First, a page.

So that’s why Stephen want us to think about leaders with a vision, leaders with a passion and leaders of teams who learn from their mistakes. It’s part of the vision for the new Institute we will unveil in this stage tomorrow.
So what is the vision?
What is the goal that drives us?
To develop world-class school business leaders who deploy resources efficiently in support the nation’s pupils so that those pupils’ educational outcomes are maximised
Can you see the how and the why in that statement?
We want to develop world-class school business leaders to that pupils’ education outcomes are maximised.
We are engaged in noble work.
So who are the team working to achieve this?
So who are the team involved in this?
The Trustees – not just the current board, but almost 60 practitioners who have stepped up to the challenge of running our professional association over the last 20+ years.
Our Operational Team working away at headquarters in Coventry. They put on conferences like this one, they answer the phone and put us in touch with each other when we ring in with queries. And, of course, our chief executives and senior staff who have worked tirelessly over the years to get us to this point.
We have and advisory group and a growing number of special interest groups on everything from funding issues, to wider policy discussions. Did you know there are over 50 practitioners regularly participating in these groups along with a whole host more who are brought into the conversation when needed?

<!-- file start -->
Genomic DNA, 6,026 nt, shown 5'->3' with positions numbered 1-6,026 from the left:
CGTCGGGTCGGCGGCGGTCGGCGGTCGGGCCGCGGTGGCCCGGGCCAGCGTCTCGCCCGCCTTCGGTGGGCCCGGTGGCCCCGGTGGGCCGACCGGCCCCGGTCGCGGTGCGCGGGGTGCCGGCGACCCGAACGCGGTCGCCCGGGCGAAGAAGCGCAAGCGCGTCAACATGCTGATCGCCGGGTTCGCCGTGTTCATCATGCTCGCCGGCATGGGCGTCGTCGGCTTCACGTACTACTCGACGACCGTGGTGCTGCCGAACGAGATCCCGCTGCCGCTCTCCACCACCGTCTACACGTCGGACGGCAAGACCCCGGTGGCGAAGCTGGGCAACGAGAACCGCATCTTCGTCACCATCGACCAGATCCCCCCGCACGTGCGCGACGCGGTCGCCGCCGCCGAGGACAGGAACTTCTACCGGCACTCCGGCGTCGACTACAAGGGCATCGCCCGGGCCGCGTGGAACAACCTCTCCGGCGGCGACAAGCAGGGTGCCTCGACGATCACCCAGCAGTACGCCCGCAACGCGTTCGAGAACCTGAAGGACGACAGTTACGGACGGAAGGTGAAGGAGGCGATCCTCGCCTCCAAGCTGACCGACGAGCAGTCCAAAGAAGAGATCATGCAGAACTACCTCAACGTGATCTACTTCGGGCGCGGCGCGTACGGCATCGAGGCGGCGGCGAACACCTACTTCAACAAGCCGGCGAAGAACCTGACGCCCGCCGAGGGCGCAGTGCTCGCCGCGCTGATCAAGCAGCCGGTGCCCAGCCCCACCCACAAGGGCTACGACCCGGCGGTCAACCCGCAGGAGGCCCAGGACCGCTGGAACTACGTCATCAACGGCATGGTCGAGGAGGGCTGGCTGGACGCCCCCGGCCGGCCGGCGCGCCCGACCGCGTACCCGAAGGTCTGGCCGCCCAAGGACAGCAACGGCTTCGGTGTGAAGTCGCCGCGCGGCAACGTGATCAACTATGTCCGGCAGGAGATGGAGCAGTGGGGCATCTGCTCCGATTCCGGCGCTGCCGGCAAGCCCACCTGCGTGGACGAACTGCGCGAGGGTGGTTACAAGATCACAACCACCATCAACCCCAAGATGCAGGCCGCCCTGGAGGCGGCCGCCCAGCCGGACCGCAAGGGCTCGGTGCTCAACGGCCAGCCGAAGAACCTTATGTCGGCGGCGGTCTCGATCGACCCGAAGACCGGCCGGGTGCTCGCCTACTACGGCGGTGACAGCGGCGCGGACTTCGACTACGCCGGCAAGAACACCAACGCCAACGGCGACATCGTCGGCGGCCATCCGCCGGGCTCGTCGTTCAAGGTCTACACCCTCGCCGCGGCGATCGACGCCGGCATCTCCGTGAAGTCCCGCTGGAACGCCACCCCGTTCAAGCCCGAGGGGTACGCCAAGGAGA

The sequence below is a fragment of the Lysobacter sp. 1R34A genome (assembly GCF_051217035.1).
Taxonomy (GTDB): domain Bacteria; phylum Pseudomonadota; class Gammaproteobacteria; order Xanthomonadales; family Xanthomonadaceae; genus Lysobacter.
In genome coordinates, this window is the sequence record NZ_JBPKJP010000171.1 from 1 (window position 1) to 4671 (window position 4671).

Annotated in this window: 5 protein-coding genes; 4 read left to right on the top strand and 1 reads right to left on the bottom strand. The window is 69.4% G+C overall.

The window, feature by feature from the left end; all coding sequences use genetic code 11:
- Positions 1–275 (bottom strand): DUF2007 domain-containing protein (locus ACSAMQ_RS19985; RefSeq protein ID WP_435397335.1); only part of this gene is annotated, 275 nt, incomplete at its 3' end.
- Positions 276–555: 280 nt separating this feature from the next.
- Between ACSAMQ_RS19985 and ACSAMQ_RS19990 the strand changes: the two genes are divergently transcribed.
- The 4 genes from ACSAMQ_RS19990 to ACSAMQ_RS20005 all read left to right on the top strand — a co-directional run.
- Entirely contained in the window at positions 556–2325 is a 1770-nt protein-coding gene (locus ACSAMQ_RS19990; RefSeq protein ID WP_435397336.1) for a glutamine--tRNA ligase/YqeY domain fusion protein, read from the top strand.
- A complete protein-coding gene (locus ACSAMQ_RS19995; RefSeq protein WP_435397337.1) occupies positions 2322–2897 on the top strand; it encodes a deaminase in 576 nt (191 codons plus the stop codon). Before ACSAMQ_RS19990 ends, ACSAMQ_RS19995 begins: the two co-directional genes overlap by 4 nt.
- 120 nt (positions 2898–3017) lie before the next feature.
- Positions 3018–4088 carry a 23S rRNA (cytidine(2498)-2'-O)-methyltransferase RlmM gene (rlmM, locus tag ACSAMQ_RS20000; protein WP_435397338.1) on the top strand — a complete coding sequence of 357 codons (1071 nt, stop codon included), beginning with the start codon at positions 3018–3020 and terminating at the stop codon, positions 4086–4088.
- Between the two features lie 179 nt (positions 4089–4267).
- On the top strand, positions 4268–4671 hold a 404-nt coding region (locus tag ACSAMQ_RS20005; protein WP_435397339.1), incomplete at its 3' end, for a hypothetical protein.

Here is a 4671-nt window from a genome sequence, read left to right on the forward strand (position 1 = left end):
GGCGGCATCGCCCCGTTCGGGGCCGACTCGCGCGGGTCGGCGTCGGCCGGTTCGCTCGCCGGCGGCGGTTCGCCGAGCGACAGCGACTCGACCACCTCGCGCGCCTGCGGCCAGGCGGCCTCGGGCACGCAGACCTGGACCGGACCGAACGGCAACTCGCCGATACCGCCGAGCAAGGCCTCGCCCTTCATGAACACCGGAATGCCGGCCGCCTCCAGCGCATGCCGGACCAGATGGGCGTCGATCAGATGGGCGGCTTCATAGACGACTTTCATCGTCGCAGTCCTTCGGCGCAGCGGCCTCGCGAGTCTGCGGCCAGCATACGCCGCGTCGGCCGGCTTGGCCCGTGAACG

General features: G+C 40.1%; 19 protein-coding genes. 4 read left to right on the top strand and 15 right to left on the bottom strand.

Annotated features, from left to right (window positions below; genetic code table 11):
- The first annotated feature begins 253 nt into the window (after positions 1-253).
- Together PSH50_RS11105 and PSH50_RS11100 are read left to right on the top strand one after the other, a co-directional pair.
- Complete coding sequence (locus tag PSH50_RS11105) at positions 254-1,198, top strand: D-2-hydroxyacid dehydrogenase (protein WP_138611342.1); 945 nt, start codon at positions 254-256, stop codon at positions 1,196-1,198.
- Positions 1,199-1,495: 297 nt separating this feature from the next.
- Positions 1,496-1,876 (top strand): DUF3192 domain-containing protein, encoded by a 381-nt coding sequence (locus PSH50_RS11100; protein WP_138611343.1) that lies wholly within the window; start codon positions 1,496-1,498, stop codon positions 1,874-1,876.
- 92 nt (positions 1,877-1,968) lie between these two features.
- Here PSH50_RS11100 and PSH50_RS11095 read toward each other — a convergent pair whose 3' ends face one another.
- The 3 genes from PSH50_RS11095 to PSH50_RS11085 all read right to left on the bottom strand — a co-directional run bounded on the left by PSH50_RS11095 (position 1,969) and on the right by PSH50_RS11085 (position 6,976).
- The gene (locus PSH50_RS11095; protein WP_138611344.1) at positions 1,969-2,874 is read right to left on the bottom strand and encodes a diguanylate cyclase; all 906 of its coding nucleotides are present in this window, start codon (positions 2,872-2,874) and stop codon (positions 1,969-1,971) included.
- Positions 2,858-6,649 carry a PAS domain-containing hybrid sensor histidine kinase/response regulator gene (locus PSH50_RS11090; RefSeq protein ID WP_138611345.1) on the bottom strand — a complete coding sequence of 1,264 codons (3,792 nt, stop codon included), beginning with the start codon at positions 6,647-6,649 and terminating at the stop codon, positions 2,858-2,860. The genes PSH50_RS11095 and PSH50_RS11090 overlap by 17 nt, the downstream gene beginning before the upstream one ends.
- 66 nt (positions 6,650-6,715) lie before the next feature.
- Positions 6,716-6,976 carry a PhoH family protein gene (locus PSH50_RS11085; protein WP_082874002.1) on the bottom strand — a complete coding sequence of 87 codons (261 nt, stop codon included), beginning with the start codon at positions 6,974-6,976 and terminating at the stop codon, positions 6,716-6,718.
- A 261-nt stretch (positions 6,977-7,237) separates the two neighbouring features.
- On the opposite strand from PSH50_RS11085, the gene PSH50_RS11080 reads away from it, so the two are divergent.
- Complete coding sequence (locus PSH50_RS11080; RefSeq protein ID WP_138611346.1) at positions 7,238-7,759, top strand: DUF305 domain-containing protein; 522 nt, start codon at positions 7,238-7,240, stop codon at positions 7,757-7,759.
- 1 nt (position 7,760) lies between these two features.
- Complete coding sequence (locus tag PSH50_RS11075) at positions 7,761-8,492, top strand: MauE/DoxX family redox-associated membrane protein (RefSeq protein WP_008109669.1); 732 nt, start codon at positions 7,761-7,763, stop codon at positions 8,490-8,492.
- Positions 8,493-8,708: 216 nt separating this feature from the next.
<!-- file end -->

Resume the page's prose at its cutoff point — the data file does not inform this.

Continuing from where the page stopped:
Our Fellows and our Associate Practitioners are dotted about all over the country, leading the way forward and promoting best practice.
And our Key Stakeholders; the DfE, Ministers, the EFSA, unions, other professional associations and employers.
But it is wider than that, this professionalization agenda is being driven by all of you!
We’ve got every time of school business leader in the room today – from entry level professionals just starting their journey to those who direct the school business functions of 70 schools at a time. We’ve got local and regional group leaders and people who worked on the professional standards. There are people here who train other business leaders and people who examine them. There are Fellows in the room who wrangle with the DfE and with Ministers on our behalf. There are people here who go into struggling schools and help turn them around and there are those who stick plasters on wounded knees.
We’ve come a long way to get to the point where we are ready to call ourselves an Institute.